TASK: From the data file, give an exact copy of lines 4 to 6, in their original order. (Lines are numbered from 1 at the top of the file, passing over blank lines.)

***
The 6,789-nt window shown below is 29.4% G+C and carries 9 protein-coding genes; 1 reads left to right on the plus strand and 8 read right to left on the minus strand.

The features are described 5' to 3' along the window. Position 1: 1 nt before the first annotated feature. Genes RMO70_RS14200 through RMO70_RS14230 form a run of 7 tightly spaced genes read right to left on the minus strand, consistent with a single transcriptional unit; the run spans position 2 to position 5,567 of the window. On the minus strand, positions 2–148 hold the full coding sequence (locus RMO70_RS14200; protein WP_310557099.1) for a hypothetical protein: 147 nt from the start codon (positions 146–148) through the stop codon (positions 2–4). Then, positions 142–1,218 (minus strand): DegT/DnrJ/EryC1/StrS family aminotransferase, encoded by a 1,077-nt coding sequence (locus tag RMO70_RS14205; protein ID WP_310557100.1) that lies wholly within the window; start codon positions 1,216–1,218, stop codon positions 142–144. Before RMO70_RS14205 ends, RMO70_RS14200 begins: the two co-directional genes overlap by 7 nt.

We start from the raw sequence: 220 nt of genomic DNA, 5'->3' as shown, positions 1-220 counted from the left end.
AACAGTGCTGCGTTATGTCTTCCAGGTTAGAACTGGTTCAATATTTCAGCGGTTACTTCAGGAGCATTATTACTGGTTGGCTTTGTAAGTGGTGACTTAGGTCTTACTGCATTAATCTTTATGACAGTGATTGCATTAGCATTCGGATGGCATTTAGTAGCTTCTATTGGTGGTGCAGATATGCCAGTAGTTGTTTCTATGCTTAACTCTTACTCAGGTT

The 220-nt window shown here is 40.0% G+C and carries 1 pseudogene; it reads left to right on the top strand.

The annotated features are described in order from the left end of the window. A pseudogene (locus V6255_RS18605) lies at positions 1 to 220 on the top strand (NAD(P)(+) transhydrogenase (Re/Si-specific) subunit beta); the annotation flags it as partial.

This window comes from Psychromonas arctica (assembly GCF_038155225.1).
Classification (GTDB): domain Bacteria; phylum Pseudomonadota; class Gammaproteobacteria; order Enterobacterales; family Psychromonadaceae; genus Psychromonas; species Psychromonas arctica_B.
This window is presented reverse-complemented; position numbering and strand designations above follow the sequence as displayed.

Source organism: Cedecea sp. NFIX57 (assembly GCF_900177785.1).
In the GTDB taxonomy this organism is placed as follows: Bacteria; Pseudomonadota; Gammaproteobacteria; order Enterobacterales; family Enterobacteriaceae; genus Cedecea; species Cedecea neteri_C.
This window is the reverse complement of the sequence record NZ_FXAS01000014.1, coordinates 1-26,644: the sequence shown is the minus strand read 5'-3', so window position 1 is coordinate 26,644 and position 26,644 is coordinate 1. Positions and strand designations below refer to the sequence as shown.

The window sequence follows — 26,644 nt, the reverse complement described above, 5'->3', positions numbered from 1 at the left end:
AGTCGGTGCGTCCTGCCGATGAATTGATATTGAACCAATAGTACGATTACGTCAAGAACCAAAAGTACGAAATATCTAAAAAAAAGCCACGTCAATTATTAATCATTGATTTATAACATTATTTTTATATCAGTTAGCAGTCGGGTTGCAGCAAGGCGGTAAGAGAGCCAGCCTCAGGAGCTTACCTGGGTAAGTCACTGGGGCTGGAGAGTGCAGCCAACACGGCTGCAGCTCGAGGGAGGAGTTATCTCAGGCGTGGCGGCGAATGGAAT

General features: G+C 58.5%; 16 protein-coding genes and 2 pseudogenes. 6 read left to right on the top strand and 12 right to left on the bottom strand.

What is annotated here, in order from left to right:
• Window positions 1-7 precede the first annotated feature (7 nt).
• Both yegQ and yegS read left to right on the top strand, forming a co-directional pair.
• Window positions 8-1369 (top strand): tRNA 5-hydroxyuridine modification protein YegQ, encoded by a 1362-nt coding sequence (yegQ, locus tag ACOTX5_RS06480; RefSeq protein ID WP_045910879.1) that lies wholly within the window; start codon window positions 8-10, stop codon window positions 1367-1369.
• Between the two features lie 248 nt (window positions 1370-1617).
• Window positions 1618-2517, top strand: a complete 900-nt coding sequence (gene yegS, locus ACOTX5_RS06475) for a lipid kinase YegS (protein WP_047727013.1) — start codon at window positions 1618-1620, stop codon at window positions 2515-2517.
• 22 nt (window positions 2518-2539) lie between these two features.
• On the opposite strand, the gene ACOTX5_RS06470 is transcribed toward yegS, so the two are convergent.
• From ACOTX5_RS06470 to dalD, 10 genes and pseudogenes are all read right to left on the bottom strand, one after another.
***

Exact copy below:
AACAGTGCTGCGTTATGTCTTCCAGGTTAGAACTGGTTCAATATTTCAGCGGTTACTTCAGGAGCATTATTACTGGTTGGCTTTGTAAGTGGTGACTTAGGTCTTACTGCATTAATCTTTATGACAGTGATTGCATTAGCATTCGGATGGCATTTAGTAGCTTCTATTGGTGGTGCAGATATGCCAGTAGTTGTTTCTATGCTTAACTCTTACTCAGGTT

The 220-nt window shown here is 40.0% G+C and carries 1 pseudogene; it reads left to right on the top strand.

The annotated features are described in order from the left end of the window. A pseudogene (locus V6255_RS18605) lies at positions 1 to 220 on the top strand (NAD(P)(+) transhydrogenase (Re/Si-specific) subunit beta); the annotation flags it as partial.